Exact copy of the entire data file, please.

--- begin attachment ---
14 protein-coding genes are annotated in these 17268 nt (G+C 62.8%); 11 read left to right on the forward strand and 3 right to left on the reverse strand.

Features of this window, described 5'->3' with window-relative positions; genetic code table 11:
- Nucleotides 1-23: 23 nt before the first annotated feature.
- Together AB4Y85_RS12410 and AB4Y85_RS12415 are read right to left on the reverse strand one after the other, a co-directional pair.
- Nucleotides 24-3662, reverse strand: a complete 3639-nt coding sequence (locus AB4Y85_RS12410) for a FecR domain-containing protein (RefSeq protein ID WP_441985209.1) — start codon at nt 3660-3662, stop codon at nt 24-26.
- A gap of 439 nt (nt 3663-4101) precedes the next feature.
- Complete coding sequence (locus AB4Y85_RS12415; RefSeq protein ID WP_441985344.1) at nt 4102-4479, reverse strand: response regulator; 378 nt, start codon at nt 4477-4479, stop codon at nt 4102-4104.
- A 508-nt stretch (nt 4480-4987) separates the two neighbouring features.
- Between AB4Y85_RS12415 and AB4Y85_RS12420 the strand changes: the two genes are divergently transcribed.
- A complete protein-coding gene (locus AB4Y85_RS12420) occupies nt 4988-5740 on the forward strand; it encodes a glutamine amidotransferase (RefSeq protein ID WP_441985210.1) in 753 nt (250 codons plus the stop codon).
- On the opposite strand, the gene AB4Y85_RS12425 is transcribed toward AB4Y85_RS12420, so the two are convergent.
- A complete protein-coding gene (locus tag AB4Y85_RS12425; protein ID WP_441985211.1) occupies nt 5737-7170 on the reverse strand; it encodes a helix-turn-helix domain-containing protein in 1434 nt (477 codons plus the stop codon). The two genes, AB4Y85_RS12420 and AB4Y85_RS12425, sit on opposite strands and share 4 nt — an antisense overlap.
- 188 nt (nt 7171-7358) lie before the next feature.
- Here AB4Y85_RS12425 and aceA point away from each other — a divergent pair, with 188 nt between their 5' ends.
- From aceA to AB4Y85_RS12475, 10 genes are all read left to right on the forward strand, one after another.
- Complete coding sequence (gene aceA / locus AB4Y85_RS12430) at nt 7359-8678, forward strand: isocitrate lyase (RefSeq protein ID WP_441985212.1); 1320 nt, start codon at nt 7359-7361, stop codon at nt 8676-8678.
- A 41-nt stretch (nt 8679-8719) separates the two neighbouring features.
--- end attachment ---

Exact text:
14 protein-coding genes are annotated in these 17268 nt (G+C 62.8%); 11 read left to right on the forward strand and 3 right to left on the reverse strand.

Features of this window, described 5'->3' with window-relative positions; genetic code table 11:
- Nucleotides 1-23: 23 nt before the first annotated feature.
- Together AB4Y85_RS12410 and AB4Y85_RS12415 are read right to left on the reverse strand one after the other, a co-directional pair.
- Nucleotides 24-3662, reverse strand: a complete 3639-nt coding sequence (locus AB4Y85_RS12410) for a FecR domain-containing protein (RefSeq protein ID WP_441985209.1) — start codon at nt 3660-3662, stop codon at nt 24-26.
- A gap of 439 nt (nt 3663-4101) precedes the next feature.
- Complete coding sequence (locus AB4Y85_RS12415; RefSeq protein ID WP_441985344.1) at nt 4102-4479, reverse strand: response regulator; 378 nt, start codon at nt 4477-4479, stop codon at nt 4102-4104.
- A 508-nt stretch (nt 4480-4987) separates the two neighbouring features.
- Between AB4Y85_RS12415 and AB4Y85_RS12420 the strand changes: the two genes are divergently transcribed.
- A complete protein-coding gene (locus AB4Y85_RS12420) occupies nt 4988-5740 on the forward strand; it encodes a glutamine amidotransferase (RefSeq protein ID WP_441985210.1) in 753 nt (250 codons plus the stop codon).
- On the opposite strand, the gene AB4Y85_RS12425 is transcribed toward AB4Y85_RS12420, so the two are convergent.
- A complete protein-coding gene (locus tag AB4Y85_RS12425; protein ID WP_441985211.1) occupies nt 5737-7170 on the reverse strand; it encodes a helix-turn-helix domain-containing protein in 1434 nt (477 codons plus the stop codon). The two genes, AB4Y85_RS12420 and AB4Y85_RS12425, sit on opposite strands and share 4 nt — an antisense overlap.
- 188 nt (nt 7171-7358) lie before the next feature.
- Here AB4Y85_RS12425 and aceA point away from each other — a divergent pair, with 188 nt between their 5' ends.
- From aceA to AB4Y85_RS12475, 10 genes are all read left to right on the forward strand, one after another.
- Complete coding sequence (gene aceA / locus AB4Y85_RS12430) at nt 7359-8678, forward strand: isocitrate lyase (RefSeq protein ID WP_441985212.1); 1320 nt, start codon at nt 7359-7361, stop codon at nt 8676-8678.
- A 41-nt stretch (nt 8679-8719) separates the two neighbouring features.